D51 Faces $10 Million in State Budget Cuts, Adapts For Fall Semester

Local News

GRAND JUNCTION, Colo.- The School District 51 superintendent says the district’s state budget will be cut by $10 million dollars because of COVID-19.

This is part of over $620 million dollars in statewide K-12 funding cuts, according to the Associated Press.

Governor Polis recently directed $510 million dollars of federal CARES Act funding to go to k-12 education in Colorado, specifically to be used for COVID-19 related changes to school districts.

A D51 spokesperson says the district is getting $11 million dollars of this funding, but those dollars can’t address current budget items, only addressing COVID-19 response.

“We’ll have some major cuts to make, around 10 million dollars,” said Superintendent Diana Sirko. “We’re looking very carefully about probably creating a multifaceted education.”

Sirko says D51 will hold a special board meeting in mid-July to determine what the fall semester will look like, the goal to have most students back in the classroom, but possibly giving some concerned parents the options for their children to learn remotely. Mesa County’s state senator says these cuts to education were unprecedented, and an amount this high has never been seen before.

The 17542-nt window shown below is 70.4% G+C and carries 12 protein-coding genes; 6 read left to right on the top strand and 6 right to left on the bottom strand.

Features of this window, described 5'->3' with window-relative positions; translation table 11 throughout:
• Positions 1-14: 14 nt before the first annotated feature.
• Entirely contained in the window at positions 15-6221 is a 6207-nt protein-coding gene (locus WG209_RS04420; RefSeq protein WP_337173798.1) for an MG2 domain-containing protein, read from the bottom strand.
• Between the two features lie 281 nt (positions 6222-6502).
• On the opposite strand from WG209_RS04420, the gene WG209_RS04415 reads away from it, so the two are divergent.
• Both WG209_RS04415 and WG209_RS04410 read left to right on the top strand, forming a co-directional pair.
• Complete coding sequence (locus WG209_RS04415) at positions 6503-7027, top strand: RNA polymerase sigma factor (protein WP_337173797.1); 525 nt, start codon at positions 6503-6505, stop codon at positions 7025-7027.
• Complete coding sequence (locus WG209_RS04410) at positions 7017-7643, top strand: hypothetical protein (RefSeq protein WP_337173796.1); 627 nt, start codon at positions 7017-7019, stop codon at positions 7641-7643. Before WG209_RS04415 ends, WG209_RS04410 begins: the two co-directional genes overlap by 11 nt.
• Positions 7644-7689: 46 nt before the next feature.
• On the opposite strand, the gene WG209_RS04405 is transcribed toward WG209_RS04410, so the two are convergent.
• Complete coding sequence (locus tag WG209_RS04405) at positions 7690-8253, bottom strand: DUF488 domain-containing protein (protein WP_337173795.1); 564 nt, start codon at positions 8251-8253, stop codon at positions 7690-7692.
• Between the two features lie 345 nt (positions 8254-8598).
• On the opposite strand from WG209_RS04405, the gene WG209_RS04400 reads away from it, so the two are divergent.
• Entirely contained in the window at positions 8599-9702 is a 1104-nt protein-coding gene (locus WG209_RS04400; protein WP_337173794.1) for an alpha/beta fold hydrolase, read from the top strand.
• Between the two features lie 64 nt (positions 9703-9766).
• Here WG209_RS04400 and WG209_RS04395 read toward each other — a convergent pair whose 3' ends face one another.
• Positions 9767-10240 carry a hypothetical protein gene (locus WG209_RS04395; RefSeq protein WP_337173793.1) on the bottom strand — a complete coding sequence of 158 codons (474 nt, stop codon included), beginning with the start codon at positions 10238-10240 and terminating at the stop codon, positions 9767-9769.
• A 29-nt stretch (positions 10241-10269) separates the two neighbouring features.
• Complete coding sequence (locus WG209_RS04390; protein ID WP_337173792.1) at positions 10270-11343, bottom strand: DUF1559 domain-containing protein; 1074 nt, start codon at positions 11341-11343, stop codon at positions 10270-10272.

“Any time you’re cutting money from the district like that, it’s absolutely going to have an impact there’s no question,” said Sen. Ray Scott.

A major impact is D51 not filling job openings.

“Any positions that came open, we’ve really tried not to fill,” Sirko said. “Like for instance in our office we’ve had two retirements. So we won’t fill those positions.”

Senator Scott said knowing how and where CARES Act funding is being spent is crucial as D51 makes budget cuts.

“If the school district is in fact cutting we really need to know where that money goes that the governor got for the k-12 package.”

Sirko says some of those funds could be used to expand tutoring in the fall to help students who fell behind when the semester moved totally online this past spring.

“We may do some after school tutoring, different programs that would help students catch up,” Sirko said. “We have some across the system but it (CARES Act funding) would make it more universal.”

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